Headaches are extremely common – most people have a headache at some time in their life. Most headaches disappear on their own with a little time, or with the help of mild pain relievers. Although most headaches are mild and temporary annoyances, some people have headaches that are so severe they need to consult a doctor for pain relief.
Children can also have headaches, some well before they reach the age of 10. Research shows that headaches are more common in boys before puberty, but that trend is reversed after puberty. Adult women experience more headaches than adult men, and they're often linked to a woman's menstrual cycle. With advancing age, both women and men tend to have fewer, less severe headaches.
Headaches come in various forms: tension, migraine, sinus, and cluster headaches. In a small number of cases, headaches may signal a more serious condition that requires immediate medical attention.
Headaches can be triggered by a variety of factors. The most common cause of headaches is prolonged tension or stress. These are called tension headaches or muscle-contraction headaches. Virtually everyone suffers from this at some time. Muscles in your scalp, neck, and face tighten and contract, causing spasms and pain.
Psychological factors such as anxiety, fatigue (e.g., eyestrain), and stress (e.g., long periods of concentration) as well as mechanical factors such as neck strain (e.g., working on a computer for prolonged periods) are often the culprits behind a typical tension headache.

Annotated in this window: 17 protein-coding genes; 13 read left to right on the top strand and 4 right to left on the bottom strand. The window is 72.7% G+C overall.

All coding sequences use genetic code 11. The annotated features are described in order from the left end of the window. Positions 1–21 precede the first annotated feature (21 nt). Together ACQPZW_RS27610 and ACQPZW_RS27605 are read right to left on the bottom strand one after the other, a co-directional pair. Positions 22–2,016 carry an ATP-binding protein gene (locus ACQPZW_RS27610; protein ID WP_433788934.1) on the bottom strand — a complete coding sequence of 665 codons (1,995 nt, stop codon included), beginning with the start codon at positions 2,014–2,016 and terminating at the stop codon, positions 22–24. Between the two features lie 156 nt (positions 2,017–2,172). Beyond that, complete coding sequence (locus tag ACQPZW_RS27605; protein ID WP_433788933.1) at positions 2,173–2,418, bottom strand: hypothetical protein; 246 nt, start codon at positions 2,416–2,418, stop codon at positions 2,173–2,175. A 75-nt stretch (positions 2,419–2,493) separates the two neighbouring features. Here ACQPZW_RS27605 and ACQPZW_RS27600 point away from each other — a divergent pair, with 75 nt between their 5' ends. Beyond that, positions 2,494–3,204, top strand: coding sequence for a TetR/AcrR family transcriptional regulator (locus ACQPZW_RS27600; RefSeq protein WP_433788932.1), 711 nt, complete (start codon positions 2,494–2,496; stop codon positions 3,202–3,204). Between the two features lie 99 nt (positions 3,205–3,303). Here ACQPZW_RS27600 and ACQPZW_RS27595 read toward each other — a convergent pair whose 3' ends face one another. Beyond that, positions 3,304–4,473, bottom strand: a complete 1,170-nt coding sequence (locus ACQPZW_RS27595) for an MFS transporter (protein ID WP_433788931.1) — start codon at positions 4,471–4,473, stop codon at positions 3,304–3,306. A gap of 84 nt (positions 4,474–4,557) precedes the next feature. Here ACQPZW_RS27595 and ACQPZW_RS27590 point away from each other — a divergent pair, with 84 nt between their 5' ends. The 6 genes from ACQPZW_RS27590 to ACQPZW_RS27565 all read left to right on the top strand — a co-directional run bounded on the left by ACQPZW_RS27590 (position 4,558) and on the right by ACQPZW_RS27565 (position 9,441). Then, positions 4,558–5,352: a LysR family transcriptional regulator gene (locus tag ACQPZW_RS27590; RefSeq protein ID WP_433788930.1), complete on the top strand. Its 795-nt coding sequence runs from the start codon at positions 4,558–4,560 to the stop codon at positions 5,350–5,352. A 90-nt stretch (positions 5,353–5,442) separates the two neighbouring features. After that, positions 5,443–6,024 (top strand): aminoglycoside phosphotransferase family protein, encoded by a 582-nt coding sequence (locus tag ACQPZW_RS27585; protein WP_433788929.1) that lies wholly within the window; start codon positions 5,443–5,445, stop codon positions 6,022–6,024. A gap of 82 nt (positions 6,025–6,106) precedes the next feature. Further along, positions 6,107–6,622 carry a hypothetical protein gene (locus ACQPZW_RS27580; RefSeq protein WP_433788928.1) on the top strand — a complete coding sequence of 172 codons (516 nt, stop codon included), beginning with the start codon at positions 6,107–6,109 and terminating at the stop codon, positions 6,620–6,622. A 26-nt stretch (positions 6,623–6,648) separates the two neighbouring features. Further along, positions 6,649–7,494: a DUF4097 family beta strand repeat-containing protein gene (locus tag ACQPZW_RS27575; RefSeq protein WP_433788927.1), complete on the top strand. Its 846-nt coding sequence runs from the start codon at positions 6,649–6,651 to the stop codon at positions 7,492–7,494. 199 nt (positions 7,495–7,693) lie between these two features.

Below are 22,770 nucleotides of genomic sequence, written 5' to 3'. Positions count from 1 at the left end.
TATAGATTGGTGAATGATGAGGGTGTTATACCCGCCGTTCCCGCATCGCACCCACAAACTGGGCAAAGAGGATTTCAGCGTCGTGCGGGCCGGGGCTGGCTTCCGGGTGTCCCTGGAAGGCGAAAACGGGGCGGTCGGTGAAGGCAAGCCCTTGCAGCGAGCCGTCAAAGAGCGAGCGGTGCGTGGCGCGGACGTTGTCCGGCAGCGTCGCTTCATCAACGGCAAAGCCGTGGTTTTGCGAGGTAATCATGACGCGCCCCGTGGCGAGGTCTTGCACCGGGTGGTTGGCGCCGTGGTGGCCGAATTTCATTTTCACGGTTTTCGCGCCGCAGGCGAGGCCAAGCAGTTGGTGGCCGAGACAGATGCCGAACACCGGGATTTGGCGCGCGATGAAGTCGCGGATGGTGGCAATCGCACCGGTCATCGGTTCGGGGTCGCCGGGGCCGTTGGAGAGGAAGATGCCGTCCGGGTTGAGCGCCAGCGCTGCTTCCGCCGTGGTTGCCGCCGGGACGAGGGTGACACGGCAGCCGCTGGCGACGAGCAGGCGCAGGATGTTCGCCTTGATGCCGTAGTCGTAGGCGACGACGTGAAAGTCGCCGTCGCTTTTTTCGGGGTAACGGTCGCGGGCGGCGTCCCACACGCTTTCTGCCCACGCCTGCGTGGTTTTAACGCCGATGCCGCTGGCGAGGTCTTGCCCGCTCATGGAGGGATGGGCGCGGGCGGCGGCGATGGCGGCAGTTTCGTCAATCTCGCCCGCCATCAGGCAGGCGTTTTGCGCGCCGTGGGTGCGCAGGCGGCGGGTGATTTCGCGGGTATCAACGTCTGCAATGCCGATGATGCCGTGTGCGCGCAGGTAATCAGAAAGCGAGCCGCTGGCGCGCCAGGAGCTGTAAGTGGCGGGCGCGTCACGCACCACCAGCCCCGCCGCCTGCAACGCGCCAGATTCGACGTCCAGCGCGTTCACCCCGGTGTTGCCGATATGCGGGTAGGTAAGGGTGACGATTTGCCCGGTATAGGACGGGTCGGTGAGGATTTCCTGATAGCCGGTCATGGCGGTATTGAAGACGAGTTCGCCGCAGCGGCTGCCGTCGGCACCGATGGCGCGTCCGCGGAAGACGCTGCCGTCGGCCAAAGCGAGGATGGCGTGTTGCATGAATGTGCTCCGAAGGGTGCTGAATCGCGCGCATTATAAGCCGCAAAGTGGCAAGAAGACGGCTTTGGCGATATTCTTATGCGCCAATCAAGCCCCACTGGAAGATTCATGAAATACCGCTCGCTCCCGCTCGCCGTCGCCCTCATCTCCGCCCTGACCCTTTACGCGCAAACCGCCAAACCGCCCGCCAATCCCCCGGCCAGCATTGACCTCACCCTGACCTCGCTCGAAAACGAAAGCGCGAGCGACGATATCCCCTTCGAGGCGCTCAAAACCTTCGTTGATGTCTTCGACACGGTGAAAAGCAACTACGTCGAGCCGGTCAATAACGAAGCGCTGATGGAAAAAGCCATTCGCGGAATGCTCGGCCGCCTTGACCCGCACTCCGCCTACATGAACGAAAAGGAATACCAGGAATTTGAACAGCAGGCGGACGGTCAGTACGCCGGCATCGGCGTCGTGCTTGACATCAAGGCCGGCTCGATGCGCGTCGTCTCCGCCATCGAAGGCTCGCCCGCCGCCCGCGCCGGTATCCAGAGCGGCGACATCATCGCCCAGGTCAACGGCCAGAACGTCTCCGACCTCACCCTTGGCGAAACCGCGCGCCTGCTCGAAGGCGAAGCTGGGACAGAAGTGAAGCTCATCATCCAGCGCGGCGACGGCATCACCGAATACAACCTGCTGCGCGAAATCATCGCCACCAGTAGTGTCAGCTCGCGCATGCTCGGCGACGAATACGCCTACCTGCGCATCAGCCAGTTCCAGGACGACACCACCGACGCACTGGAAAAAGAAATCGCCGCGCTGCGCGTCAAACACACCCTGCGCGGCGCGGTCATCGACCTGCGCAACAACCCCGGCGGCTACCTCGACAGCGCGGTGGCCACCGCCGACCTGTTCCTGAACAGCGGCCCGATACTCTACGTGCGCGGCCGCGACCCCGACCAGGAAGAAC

Migraines are generally more severe and can be debilitating. The cause of migraines is not known but many trigger factors are recognized. These include hormonal changes (during a woman's menstrual cycle), certain foods (e.g., chocolate, aged cheeses), beverages (e.g., red wine), strong odors, lack of sleep, and even stress. It is not uncommon to experience mixed tension-migraine headaches.
Sinus headaches are less common than people think. Many people with sinus headaches actually have migraine headaches. They can occur after a bout of upper respiratory infection, such as a cold. Along with the headache, people often have a runny or stuffy nose. Sinus headaches are caused when bacteria invade and infect the nasal sinuses.
Cluster headaches are a relatively uncommon type of headache. They more often affect men, run in families, are strongly associated with cigarette smoking and tend to occur in clusters over a few days, weeks, or months with long headache-free periods lasting from months to years. In some cases, they are triggered by alcohol. The cause is not known.
So-called "ice pick" or primary stabbing headaches are severe headaches that occur suddenly, causing a few seconds of intense pain at a small, localized spot. The exact cause of these headaches is unknown, but they are usually not due to a serious problem.